“They have all made a decision to allow people to sleep on their property.   We don’t hear a lot of complaints from the churches . . . the faith community is really using their best judgment to decide whether to allow people on their property or not.”

– Burlington police chief Alan Balog

“They have all made a decision to allow people to sleep on their property,” Balog explained during a city council work session on March 4. “We don’t hear a lot of complaints from the churches…the faith community is really using their best judgment to decide whether to allow people on their property or not.”

Erin Nettles, the city’s downtown director, is also quick to downplay the spillover effects from the couple of churches that have invited homeless people to stay on their grounds.

In an interview with The Alamance News, Nettles confessed that there really hasn’t been much of an issue with these white flag shelters. By the same token, Nettles conceded that the district’s homeless contingent has generally not been much of an issue for city officials.

Burlington police chief Alan Balog and downtown director Erin Nettles during a work session with the city council last month.

“They’re really not causing any trouble. It’s really more of a perception with people who see them and are feeling unsafe.”

– Burlington downtown director Erin Nettles

“They’re really not causing any trouble,” she acknowledged in a recent conversation. “It’s really more of a perception with people who see them and are feeling unsafe.”


Bringing it ‘home’

Meanwhile, Freedom Fellowship’s status as a white flag shelter is far from the only thing that this Trollinger Street congregation has done to assist the homeless.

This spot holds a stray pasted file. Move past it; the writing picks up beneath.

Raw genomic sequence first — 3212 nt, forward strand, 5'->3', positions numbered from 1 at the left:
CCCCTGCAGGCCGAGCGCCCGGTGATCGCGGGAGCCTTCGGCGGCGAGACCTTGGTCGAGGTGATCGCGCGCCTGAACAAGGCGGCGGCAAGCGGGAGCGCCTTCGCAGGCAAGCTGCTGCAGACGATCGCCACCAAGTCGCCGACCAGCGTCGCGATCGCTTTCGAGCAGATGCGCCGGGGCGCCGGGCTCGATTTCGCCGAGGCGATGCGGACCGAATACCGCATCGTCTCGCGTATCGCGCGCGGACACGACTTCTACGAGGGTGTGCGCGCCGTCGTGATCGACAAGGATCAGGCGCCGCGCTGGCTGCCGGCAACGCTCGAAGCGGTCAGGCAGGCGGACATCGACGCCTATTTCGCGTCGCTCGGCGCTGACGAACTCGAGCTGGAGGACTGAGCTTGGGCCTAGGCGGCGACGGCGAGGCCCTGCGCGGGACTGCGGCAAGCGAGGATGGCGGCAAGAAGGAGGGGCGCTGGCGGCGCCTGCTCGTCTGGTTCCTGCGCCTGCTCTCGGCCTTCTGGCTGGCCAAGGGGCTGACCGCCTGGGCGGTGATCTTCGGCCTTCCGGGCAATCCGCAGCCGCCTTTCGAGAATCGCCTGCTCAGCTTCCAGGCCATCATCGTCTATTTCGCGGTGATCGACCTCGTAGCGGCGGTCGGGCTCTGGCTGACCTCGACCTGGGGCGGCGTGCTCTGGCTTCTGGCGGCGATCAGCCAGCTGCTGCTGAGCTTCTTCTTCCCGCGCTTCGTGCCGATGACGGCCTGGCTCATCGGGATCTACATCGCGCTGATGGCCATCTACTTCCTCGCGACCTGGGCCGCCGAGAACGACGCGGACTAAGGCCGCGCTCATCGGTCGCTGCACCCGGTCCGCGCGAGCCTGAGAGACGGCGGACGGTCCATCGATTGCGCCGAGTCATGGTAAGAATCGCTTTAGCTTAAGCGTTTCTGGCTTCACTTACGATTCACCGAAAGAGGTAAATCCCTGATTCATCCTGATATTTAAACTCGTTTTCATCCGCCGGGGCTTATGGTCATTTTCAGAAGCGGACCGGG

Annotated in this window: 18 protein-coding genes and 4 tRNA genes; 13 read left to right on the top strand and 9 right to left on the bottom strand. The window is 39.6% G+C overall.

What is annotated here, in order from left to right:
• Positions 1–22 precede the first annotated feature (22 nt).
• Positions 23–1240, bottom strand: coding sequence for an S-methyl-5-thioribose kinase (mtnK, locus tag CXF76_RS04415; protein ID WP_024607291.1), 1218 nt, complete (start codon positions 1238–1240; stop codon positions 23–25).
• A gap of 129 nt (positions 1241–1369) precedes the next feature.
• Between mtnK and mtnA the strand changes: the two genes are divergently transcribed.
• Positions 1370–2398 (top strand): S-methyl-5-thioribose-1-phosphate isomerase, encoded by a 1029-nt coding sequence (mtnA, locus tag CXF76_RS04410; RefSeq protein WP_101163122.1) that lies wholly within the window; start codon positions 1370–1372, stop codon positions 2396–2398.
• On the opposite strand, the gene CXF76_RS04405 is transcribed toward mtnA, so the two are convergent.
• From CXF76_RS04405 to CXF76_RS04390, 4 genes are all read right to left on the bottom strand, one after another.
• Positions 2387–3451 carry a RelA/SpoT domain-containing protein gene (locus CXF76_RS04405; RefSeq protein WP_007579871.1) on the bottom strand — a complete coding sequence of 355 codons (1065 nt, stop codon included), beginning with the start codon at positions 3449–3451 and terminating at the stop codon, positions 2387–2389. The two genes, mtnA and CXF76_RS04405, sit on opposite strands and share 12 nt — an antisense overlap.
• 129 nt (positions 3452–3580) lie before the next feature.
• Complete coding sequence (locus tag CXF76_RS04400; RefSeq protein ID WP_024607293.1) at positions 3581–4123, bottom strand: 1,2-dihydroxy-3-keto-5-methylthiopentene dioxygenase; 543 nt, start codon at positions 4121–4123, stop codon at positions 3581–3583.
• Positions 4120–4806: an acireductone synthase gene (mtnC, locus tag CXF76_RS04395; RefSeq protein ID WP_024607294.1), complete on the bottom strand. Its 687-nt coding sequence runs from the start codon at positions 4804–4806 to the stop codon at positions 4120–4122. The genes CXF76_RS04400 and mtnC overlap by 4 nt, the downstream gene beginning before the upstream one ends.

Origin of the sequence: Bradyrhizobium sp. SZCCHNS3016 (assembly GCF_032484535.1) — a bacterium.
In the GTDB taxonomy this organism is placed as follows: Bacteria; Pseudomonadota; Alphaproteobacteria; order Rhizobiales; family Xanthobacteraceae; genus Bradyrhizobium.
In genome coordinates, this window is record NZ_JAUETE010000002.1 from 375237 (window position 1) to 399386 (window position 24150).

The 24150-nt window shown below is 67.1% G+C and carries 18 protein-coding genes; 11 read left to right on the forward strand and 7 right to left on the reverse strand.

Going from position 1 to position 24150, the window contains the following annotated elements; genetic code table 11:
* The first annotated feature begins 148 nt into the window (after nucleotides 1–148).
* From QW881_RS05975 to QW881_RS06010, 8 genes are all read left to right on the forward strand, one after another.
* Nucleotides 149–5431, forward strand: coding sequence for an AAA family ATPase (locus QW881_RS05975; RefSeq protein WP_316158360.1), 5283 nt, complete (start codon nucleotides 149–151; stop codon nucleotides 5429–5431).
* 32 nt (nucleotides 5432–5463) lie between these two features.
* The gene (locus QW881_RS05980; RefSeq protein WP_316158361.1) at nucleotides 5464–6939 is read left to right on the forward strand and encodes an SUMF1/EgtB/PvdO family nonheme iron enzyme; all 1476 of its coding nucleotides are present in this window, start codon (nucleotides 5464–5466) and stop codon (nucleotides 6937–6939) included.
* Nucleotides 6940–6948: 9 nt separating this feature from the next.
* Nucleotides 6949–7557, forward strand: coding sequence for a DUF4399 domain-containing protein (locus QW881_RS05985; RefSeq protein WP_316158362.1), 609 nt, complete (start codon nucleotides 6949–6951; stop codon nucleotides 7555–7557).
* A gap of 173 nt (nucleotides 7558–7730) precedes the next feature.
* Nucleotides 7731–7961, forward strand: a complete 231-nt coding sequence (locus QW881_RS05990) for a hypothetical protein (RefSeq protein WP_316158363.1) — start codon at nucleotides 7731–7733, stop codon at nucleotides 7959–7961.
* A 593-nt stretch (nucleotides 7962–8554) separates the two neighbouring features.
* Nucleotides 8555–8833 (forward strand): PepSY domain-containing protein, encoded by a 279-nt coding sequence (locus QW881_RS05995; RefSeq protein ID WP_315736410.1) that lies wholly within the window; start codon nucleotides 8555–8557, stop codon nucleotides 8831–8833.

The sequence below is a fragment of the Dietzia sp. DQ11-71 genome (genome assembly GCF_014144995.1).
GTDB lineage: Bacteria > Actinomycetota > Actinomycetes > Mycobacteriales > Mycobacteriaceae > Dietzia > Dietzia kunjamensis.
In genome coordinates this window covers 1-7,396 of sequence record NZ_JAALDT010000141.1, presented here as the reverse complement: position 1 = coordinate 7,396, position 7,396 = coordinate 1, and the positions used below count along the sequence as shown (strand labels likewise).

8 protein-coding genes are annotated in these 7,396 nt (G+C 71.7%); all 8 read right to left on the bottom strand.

Cates’ latest bid to improve the lot of this group revolves around a proposed collection of “palette homes” that he hopes to set up near his church’s advance base on Trollinger Street.

At just 100 square feet apiece, these small, manufactured dwellings are equipped with a couple of beds, a microwave, and an HVAC unit. They also have room for a minifridge, but lack running water or restroom facilities, which Cates intends to provide within easy reach of these dwellings. Still, these miniscule homes would provide basic shelter for people with no other alternatives – assuming, that is, Cates brings this plan to fruition.

The minister said that he’s currently looking at some property along Webb Avenue that could be a promising site for these homes. In the meantime, however, Cates believes that it will take a sea change in the broader community to bring lasting relief to the homeless.

“Most homeless people just want to get back to a normal life,” he argued. “The only way we’re going to solve the problem is if we start reaching out and helping these people…We also need to get the rent down so people can afford it.”

On this point, at least, Cates doesn’t get any argument from his equivalent at Allied Churches – who insists that greater cooperation from the rental industry is, perhaps, the single biggest wish that he himself has on behalf of the homeless.

“From a community standpoint, we could use an all-call to private landlords,” he went on to explain. “I say private landlords because [unlike public housing], they can opt to partner with an agency like us that offers case management.”